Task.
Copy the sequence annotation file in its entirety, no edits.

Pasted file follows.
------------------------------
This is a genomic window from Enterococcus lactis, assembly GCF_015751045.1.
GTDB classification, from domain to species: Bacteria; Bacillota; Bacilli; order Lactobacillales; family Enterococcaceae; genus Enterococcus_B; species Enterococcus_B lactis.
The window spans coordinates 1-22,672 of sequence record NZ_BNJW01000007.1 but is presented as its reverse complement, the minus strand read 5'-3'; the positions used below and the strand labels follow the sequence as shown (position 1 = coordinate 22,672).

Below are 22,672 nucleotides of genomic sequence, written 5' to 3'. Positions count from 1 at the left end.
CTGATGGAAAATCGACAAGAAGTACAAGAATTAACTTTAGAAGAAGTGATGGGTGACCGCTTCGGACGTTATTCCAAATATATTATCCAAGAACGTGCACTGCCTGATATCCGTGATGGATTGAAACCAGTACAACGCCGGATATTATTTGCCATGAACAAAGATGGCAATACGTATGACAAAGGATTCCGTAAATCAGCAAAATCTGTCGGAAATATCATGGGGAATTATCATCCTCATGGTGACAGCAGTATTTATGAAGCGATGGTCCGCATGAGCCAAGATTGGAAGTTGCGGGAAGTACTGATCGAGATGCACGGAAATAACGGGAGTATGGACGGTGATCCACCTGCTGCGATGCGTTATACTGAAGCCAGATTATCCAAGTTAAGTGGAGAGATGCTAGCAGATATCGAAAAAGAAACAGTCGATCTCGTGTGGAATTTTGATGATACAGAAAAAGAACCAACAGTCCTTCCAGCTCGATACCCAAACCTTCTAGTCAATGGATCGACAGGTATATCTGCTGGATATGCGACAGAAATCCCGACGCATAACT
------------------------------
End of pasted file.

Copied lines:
This is a genomic window from Enterococcus lactis, assembly GCF_015751045.1.
GTDB classification, from domain to species: Bacteria; Bacillota; Bacilli; order Lactobacillales; family Enterococcaceae; genus Enterococcus_B; species Enterococcus_B lactis.
The window spans coordinates 1-22,672 of sequence record NZ_BNJW01000007.1 but is presented as its reverse complement, the minus strand read 5'-3'; the positions used below and the strand labels follow the sequence as shown (position 1 = coordinate 22,672).

Below are 22,672 nucleotides of genomic sequence, written 5' to 3'. Positions count from 1 at the left end.
CTGATGGAAAATCGACAAGAAGTACAAGAATTAACTTTAGAAGAAGTGATGGGTGACCGCTTCGGACGTTATTCCAAATATATTATCCAAGAACGTGCACTGCCTGATATCCGTGATGGATTGAAACCAGTACAACGCCGGATATTATTTGCCATGAACAAAGATGGCAATACGTATGACAAAGGATTCCGTAAATCAGCAAAATCTGTCGGAAATATCATGGGGAATTATCATCCTCATGGTGACAGCAGTATTTATGAAGCGATGGTCCGCATGAGCCAAGATTGGAAGTTGCGGGAAGTACTGATCGAGATGCACGGAAATAACGGGAGTATGGACGGTGATCCACCTGCTGCGATGCGTTATACTGAAGCCAGATTATCCAAGTTAAGTGGAGAGATGCTAGCAGATATCGAAAAAGAAACAGTCGATCTCGTGTGGAATTTTGATGATACAGAAAAAGAACCAACAGTCCTTCCAGCTCGATACCCAAACCTTCTAGTCAATGGATCGACAGGTATATCTGCTGGATATGCGACAGAAATCCCGACGCATAACT